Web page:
• http://michelemartin.typepad.com/thebambooprojectblog/2007/10/lets-get-naked.html
    • 11. A modern day professional necessity?
      • Reputation enhancing
      • Profile development
      • Professional networking
      • Engaging with a global community
      • CPD
    • 12. Tips
      • Build you identity carefully
      • Choose the best tools for the job
      • Manage and monitor your identity regularly
      • Maintain your visibility
      • Adhere to netiquette
    • 13. Definition
      • Network etiquette
      • Netiquette is a set of rules for behaving properly online.
    • 14.
      • “ When you enter any new culture -- and cyberspace has its own culture -- you're liable to commit a few social blunders. You might offend people without meaning to. Or you might misunderstand what others say and take offense when it's not intended. To make matters worse, something about cyberspace makes it easy to forget that you're interacting with other real people”
      • Virginia Shea http://www.albion.com/netiquette/introduction.html
    • 15. Communication on the internet is very quick, and very easy. So it can be a real case of act in haste, repent at leisure! If you remember one thing, it should be to think before you write anything!
    • 16. Shouting
      • People who type with the 'Caps Lock' on, and type ALL IN CAPITALS ARE CONSIDERED TO BE SHOUTING, which is very rude in almost any environment!
    • 17. Remember the human
      • “ Humans exchanging email often behave the way some people behind the wheel of a car do: They curse at other drivers, make obscene gestures, and generally behave like savages. Most of them would never act that way at work or at home. But the interposition of the machine seems to make it acceptable”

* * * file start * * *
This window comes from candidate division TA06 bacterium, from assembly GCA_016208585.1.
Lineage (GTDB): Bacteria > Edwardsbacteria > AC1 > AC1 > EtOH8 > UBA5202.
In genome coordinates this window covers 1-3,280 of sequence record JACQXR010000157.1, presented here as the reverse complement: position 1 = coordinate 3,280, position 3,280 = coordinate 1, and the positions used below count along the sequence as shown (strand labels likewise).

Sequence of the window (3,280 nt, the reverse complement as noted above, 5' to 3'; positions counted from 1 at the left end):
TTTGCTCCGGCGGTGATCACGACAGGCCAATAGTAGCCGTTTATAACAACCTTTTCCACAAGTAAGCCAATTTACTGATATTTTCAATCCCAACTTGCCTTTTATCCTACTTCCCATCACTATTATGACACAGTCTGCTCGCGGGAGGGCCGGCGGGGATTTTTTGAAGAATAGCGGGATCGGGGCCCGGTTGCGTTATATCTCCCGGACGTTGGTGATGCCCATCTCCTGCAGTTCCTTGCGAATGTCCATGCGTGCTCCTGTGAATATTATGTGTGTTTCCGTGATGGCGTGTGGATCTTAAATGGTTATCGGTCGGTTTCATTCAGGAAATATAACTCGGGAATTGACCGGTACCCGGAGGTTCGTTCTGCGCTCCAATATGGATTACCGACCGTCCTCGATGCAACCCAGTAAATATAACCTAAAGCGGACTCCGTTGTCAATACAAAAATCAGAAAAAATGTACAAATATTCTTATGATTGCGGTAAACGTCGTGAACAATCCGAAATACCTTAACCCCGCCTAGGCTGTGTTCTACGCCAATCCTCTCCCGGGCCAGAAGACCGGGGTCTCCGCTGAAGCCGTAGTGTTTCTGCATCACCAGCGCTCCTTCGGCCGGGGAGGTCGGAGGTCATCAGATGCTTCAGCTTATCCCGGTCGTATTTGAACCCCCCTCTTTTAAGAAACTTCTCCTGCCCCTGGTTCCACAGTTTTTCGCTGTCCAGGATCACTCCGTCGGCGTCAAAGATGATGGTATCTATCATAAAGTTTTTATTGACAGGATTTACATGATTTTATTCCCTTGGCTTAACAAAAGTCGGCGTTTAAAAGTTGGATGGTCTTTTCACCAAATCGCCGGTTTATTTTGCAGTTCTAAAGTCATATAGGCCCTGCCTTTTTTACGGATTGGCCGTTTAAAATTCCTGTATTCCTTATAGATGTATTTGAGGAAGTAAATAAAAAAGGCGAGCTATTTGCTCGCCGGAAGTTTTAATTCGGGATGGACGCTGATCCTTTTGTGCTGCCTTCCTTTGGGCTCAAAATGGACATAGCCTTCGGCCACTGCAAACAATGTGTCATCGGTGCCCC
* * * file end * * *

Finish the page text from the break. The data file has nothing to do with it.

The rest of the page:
• Would you say it to the person's face?
    • 18. Be ethical
      • You are a professional first and foremost
      • Don’t jump to conclusions
      • Follow your Code of Professional Conduct
      • Don’t plagiarise someone else’s work
    • 19. Lurk before you leap
      • Know where you are
      • Professional forum/chat forum/facebook/blog etc may all require a different style of communication and delivery
    • 20. Joking around
      • Be careful when using humour. It is important to remember that tone of voice often plays an important role in letting people know that you are making a joke. Because people can't hear your voice they may think you are being sarcastic. Some people use slang such as LOL (laugh out loud) when joking online.
    • 21. Make yourself look good
      • You won't be judged by the colour of your skin, eyes, or hair, your weight, your age, or your clothing.
      • You will, however, be judged by the quality of your writing. Spelling and grammar count!
      • Know what you are talking about and make sense
    • 22. In summary
      • Anonymity vs the real you
      • Treat others as you would like to be treated
      • Everything you write and put out on the web is a reflection of you.
    • 23.